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Alx1, a member of the Cart1/Alx3/Alx4 subfamily of Paired-class homeodomain proteins, is an essential component of the gene network controlling skeletogenic fate specification in the sea urchin embryo.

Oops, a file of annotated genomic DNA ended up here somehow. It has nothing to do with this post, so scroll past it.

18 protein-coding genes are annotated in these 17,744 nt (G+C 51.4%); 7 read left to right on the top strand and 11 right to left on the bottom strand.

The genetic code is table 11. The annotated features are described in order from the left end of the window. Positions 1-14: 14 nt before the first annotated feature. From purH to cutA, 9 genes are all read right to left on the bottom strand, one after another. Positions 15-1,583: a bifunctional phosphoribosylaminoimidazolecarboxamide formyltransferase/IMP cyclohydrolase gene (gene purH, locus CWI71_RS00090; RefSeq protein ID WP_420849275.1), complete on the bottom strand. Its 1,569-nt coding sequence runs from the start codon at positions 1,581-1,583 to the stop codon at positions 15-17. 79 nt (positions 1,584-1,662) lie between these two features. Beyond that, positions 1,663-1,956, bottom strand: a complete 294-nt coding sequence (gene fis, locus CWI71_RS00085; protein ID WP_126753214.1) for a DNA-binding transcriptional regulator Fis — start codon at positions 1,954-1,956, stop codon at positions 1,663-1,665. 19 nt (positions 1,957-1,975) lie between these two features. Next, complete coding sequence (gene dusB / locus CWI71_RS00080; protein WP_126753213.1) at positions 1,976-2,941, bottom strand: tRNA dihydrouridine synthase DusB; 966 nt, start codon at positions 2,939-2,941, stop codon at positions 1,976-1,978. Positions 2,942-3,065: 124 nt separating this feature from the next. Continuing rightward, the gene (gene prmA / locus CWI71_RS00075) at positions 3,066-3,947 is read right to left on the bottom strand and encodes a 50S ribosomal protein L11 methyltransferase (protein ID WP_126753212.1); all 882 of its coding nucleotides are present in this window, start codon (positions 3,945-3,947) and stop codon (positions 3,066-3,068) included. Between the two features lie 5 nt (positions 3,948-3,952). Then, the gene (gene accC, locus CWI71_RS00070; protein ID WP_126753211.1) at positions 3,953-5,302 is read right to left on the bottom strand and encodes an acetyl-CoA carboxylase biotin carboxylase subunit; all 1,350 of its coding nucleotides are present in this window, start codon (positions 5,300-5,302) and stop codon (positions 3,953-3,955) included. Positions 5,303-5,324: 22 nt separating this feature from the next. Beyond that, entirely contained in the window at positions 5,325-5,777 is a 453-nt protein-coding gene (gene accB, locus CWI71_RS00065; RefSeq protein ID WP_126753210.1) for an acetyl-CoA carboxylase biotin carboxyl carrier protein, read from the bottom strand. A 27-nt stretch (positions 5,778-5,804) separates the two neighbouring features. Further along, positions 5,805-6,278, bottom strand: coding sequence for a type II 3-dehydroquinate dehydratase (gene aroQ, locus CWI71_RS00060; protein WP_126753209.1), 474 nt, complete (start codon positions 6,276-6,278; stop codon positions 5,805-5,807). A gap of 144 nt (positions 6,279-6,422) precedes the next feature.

In the sea urchin embryo, the large micromeres and their progeny function as a critical signaling center and execute a complex morphogenetic program. We have identified a new and essential component of the gene network that controls large micromere specification, the homeodomain protein Alx1. Alx1 is expressed exclusively by cells of the large micromere lineage beginning in the first interphase after the large micromeres are born. Morpholino studies demonstrate that Alx1 is essential at an early stage of specification and controls downstream genes required for epithelial-mesenchymal transition and biomineralization. Expression of Alx1 is cell autonomous and regulated maternally through beta-catenin and its downstream effector, Pmar1. Alx1 expression can be activated in other cell lineages at much later stages of development, however, through a regulative pathway of skeletogenesis that is responsive to cell signaling. The Alx1 protein is highly conserved among euechinoid sea urchins and is closely related to the Cart1/Alx3/Alx4 family of vertebrate homeodomain proteins. In vertebrates, these proteins regulate the formation of skeletal elements of the limbs, face and neck. Our findings suggest that the ancestral deuterostome had a population of biomineral-forming mesenchyme cells that expressed an Alx1-like protein.